Marv Won was just one of the dozens of Detroit rappers hired as an extra on 8 Mile. Won said a rap competition was held "in order to keep the morale of the extras." The winners would get a chance to appear in the film’s silent montage sequence of Rabbit competing in various rap contests.
The montage sequence was completely silent. Eminem was told to rest his voice because he was sick. During Marv’s scene, he was supposed to pretend to rap. However, Marv decided instead to rap a few written verses. But, Eminem wasn't just going to stand there and take it. Em said, "I was told that the mics were going to be off when we were doing the montage scenes of Rabbit coming up through the ranks and we were supposed to pantomime. For some reason, some of the others’ mics were on and they started going at me in front of the crowd."
Marv further explains the situation, "After I spit my verse, the crowd was loving me. So, the competitor in him just couldn’t let that go. I wish he wasn’t as petty and I wish he was a bigger man and let me have my damn moment, but he didn’t."
Eminem ended up pretty much destroying Marv in the rap battle and ultimately silenced any of the other rappers in the crowd who were looking to take advantage of a silent Eminem. Gerald L. “Strike” Sanders, who played Lyckety-Splyt in the movie, said, "That was it. People was actually scared. I looked in the crowd, I see the rappers that would normally go up and battle - they was like, 'I’m not doing that. Nah, I’m cool.'"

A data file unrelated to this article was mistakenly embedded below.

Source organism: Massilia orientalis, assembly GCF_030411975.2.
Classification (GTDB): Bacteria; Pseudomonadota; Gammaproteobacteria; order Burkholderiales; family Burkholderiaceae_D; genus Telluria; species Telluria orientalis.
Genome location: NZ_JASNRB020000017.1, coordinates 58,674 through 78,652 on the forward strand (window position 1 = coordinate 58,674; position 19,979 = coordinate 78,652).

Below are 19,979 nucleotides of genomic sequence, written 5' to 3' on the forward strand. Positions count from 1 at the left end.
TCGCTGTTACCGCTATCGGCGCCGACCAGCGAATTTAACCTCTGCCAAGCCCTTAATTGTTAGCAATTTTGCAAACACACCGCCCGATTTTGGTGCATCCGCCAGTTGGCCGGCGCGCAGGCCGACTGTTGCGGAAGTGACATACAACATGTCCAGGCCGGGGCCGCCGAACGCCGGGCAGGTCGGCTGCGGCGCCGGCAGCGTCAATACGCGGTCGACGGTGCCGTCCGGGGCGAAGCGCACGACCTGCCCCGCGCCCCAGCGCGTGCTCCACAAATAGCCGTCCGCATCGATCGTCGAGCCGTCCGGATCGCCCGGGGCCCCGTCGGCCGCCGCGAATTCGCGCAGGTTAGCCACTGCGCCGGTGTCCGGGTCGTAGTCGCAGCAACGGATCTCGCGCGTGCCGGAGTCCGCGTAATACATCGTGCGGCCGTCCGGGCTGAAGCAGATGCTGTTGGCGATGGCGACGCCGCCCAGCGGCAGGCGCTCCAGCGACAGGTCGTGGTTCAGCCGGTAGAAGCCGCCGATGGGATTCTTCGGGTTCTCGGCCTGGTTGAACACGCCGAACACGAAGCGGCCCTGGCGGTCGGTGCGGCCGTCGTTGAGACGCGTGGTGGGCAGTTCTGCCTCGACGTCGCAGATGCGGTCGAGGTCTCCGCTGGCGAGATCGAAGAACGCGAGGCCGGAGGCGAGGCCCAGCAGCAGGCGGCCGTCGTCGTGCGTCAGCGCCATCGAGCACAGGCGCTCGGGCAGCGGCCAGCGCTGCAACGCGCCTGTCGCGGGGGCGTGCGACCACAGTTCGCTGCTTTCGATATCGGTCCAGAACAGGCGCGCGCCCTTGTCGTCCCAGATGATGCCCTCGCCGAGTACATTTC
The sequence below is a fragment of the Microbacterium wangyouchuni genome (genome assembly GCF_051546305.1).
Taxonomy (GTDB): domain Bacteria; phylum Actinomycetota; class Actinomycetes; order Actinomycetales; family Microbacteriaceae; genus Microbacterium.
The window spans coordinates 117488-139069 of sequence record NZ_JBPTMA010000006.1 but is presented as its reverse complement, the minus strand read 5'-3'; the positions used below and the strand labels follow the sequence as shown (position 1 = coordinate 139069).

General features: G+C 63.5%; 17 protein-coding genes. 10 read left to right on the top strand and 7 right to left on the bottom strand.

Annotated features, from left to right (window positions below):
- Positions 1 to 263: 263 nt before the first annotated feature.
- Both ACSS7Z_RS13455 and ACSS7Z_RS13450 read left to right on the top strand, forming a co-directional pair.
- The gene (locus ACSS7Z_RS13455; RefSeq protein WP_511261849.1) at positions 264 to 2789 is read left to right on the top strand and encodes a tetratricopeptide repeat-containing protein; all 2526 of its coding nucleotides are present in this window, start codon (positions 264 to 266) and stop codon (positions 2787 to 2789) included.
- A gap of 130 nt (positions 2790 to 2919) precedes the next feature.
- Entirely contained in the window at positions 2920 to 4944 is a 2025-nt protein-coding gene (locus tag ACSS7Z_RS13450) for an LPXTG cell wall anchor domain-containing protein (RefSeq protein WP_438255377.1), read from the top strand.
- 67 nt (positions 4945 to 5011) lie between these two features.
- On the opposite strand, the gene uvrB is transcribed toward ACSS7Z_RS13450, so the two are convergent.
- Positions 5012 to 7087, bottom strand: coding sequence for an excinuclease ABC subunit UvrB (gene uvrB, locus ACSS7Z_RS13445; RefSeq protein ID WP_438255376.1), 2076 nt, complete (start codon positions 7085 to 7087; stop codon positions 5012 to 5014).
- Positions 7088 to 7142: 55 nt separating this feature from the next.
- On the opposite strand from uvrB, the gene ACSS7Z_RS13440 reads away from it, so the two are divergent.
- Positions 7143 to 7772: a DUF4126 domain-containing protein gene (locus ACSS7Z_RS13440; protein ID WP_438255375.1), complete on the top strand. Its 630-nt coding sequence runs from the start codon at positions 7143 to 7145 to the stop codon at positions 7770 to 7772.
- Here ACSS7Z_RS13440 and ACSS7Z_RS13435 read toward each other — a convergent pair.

Marv’s scene and the entire montage sequence of the local rappers competing against Rabbit were ultimately cut out of the final edit. However, thanks to the DVD release of the movie, Marv's scene did see the light of day. In fact, the scene was key to launching the rapper’s career. “It was really huge for me because that was one of the main scenes they sold the DVD on," Marv said. "That was the footage they sent to 'Entertainment Tonight,' 'Extra' and 'Access Hollywood.' It really helped my visibility."
Adding to the happy ending is that Marv and Eminem became buddies after the movie’s DVD release. According to Marv, the two rappers remain friendly and hang out regularly.
"Lose Yourself" made music history in 2003 at the 75th Academy Awards when the song became the first hip hop tune to win the Oscar for Best Original Song. Eminem was not present at the ceremony to collect the award. Instead, the song's co-writer Luis Resto accepted the Oscar, which was handed to him by Barbra Streisand.
The Academy Award was not the song's only accolade. "Lose Yourself" also took home the Grammy Award for Best Rap Song, and Eminem won the Grammy for Best Rap Solo Performance. Additionally, Rolling Stone magazine ranked "Lose Yourself" 166th on its list of the 500 Greatest Songs of All Time. Also, the American Film Institute ranked "Lose Yourself" No. 93 on its list of AFI's 100 Years... 100 Songs.
The 2002 track was also a monster commercial hit. It earned Eminem his first No. 1 single on the Billboard Hot 100. It stayed on the top of the charts for 12 straight weeks. The video, which featured clips from the movie 8 Mile, was also a success. It won the MTV Video Award for Best Video from a Film.